I don’t know why, but part of me really likes the name. There’s something old fashioned, and formal about it. I can imagine that name popping up in a Shakespearian play. And another plus about it is I can’t think of a single other book character that has a name like Crispin. Original names stick out a bit, don’t they?

Then there is the question of, how much weird is too weird? To me a name like Saint Crispin Saint Paul Saint James isn’t that unusual, but to others, it might be way out there. It’s always a difficult balance between expressing your own artistic tastes and writing something readers would like. My rule of thumb is: Name them whatever the heck I want, and then let the Beta readers comment if they think the name is too distracting.

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Character names make things colorful!

How do you know when you’re being too artistic with your character naming? Have there ever been unusual names that you just loved but couldn’t use? Please share them in the comments area below.

Can off beat characters have romance?

broken heart

I’ve been struggling with this question for months now. The main character of the novel I’m currently working on is really off beat. She’s a former goth girl that got dumped by her vampire boy-friend and now she’s out for revenge. The only problem is she’s kind of an obsessive fan-girl klutz. She’s kind of goofy. But, I want her to find love and have her story have a happily ever after ending. It’s been a lot tougher to make that happen than I thought.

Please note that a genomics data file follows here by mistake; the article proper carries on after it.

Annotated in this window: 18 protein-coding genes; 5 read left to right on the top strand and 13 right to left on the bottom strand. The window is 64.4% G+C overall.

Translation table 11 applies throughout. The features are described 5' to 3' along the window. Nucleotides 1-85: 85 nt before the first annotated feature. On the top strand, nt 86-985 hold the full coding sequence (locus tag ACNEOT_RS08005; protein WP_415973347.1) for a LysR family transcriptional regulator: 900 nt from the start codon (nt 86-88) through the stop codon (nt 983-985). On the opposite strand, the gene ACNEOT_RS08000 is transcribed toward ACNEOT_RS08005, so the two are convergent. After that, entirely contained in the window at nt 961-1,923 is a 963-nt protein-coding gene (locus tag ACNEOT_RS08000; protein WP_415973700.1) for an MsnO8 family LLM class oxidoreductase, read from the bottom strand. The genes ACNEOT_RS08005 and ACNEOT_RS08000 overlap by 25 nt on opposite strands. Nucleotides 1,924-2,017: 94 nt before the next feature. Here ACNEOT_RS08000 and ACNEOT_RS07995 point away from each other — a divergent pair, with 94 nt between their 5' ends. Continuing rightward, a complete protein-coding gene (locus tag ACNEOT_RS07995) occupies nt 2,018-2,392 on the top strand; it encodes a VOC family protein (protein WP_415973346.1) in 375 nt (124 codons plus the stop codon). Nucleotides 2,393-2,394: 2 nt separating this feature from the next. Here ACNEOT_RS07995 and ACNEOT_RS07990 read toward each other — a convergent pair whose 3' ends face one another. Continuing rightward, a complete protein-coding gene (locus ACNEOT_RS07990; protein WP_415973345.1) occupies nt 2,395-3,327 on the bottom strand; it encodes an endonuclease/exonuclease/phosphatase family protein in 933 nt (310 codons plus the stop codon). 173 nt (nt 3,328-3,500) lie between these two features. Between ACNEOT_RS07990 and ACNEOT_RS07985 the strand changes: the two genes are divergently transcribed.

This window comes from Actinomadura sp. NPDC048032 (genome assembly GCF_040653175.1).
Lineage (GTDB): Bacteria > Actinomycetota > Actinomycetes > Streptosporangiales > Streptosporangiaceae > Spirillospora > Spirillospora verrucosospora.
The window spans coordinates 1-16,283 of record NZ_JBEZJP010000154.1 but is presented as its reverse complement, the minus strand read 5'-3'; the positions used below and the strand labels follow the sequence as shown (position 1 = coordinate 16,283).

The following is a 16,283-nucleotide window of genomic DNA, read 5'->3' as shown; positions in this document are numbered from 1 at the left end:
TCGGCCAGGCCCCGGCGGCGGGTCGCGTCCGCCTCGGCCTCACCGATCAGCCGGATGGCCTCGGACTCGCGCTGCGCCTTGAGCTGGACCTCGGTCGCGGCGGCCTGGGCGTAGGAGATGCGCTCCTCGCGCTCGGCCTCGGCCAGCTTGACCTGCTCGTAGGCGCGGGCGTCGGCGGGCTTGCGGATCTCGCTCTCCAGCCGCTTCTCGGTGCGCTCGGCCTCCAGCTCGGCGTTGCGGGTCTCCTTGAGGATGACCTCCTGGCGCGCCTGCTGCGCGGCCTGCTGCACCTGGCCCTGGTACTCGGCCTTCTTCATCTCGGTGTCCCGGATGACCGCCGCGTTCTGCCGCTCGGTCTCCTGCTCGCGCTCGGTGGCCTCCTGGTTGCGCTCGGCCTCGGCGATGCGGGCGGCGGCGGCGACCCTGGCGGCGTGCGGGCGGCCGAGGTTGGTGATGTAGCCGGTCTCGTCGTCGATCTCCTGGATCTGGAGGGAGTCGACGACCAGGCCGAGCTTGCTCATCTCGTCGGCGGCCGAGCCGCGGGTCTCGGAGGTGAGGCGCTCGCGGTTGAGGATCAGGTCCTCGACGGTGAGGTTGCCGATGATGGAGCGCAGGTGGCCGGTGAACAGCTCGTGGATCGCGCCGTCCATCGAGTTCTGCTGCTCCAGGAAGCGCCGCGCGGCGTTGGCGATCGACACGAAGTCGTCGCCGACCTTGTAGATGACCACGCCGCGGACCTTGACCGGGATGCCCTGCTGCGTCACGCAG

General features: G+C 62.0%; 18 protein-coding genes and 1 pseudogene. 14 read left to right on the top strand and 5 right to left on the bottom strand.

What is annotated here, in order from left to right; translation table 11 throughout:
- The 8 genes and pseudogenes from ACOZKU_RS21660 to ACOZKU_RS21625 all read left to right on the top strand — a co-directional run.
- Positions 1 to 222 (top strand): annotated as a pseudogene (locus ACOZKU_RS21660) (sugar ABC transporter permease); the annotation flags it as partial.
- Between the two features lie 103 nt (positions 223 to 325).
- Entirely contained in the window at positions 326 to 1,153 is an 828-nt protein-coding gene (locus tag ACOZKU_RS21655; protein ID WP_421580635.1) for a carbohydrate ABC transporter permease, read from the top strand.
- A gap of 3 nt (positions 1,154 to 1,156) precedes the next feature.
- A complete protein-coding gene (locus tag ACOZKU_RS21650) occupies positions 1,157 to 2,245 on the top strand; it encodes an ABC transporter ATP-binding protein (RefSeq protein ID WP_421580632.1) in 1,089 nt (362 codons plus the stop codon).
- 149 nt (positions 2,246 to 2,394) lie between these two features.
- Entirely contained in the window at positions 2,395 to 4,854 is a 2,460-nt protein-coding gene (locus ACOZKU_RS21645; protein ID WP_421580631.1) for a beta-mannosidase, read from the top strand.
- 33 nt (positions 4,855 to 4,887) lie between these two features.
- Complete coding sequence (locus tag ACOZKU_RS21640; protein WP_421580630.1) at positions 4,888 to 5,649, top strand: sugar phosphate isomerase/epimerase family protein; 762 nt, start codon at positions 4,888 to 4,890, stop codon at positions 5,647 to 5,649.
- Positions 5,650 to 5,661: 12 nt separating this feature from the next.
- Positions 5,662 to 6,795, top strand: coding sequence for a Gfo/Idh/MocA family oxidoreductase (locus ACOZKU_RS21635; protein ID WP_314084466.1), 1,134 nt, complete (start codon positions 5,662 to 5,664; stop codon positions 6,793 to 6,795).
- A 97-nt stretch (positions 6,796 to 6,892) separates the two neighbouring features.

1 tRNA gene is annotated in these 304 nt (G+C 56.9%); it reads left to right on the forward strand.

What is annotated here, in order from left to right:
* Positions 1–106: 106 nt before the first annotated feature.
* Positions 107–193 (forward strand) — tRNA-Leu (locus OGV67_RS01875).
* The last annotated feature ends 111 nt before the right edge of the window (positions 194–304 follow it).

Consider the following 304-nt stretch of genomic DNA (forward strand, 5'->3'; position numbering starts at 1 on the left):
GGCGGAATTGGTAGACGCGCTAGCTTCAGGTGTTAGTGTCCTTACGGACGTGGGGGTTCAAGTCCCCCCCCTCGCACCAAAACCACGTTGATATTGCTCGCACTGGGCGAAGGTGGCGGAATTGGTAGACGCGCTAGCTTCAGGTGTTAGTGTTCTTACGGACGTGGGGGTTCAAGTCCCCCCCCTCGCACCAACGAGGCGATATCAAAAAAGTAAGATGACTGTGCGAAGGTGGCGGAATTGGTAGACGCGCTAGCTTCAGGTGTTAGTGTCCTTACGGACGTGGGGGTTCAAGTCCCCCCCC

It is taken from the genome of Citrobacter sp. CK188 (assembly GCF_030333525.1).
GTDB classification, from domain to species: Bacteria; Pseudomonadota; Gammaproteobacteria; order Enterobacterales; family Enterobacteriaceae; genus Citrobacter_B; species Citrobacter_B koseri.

Here’s a few scene’s that I think really highlight her character.IMG_0194

It was Thursday morning and I was still in bed. I wasn’t going to get up for school today, I hadn’t gotten up for school yesterday or the day before either. I was wrapped in my gran-gran’s hand-made blanket that she had made, by hand, just for me. Because she loved me until the day she died. ‘Cause, that’s how love was supposed to be, damn it!

Someone knocked on my bedroom door. Good thing I was already facing that way, because I wasn’t interested in rolling over. My dad poked his head in.

“Honey, could we have a little talk?” he asked, “Me and your mom are kind of worried.”

Our talk went something like this,

Dad: “Honey, we really think you need to start going to school again.”

Me: “ROOWWRR!”

Dad: “Eep, Eep, Eep!” and he runs away.

#  #  #

Once I had the mug shots hung just the way I wanted them, I drew a bullseye in red marker over Robby’s big, fat face and then another bullseye over Crispin’s snooty, jerk face.

I pointed at both of them.

“You two are both going down. You thought you could mess with me? Think again!”

“You,” I said, jabbing a finger at the Robby photo, “You are going to cry, fall to your knees, and beg for my forgiveness.”

“And you,” I said, pointing at the St. James photo, “You are going to worship me when I become an all mighty vampire queen, and then you will scrub my floors.”

“Mwa ha ha ha!”

My mom popped her head into my room, “Honey, is everything alright in here?”

“It’s awesome!” I said, a huge smile spread across my face and I couldn’t stop giggling.

My mom’s eyes darted to the pictures hanging on the wall behind me and then to the shredded photo on the floor that I was standing on.

“Um, okay. . . . Dinner will be ready soon,” she said, then slowly backed out the door.

broken heart in two 3Needless to say, trying to find a way for my main character to change enough to fall in love with someone, but not so much that she doesn’t stay in character, has been a real problem. And to make my job even harder, I for some reason decided to make her love interest kind of a snobby jerk. Seriously, why did I decided to make a tough job even harder?

If I can make this story work, I think it will be a really fun book. It just has a lot of tweaking a head of it.

Have you ever had problem characters that just don’t seem to do what you wanted them to? Are you currently working on a story that you made more difficult to write than it needed to be? I’d love to hear about it! Please leave a comment below.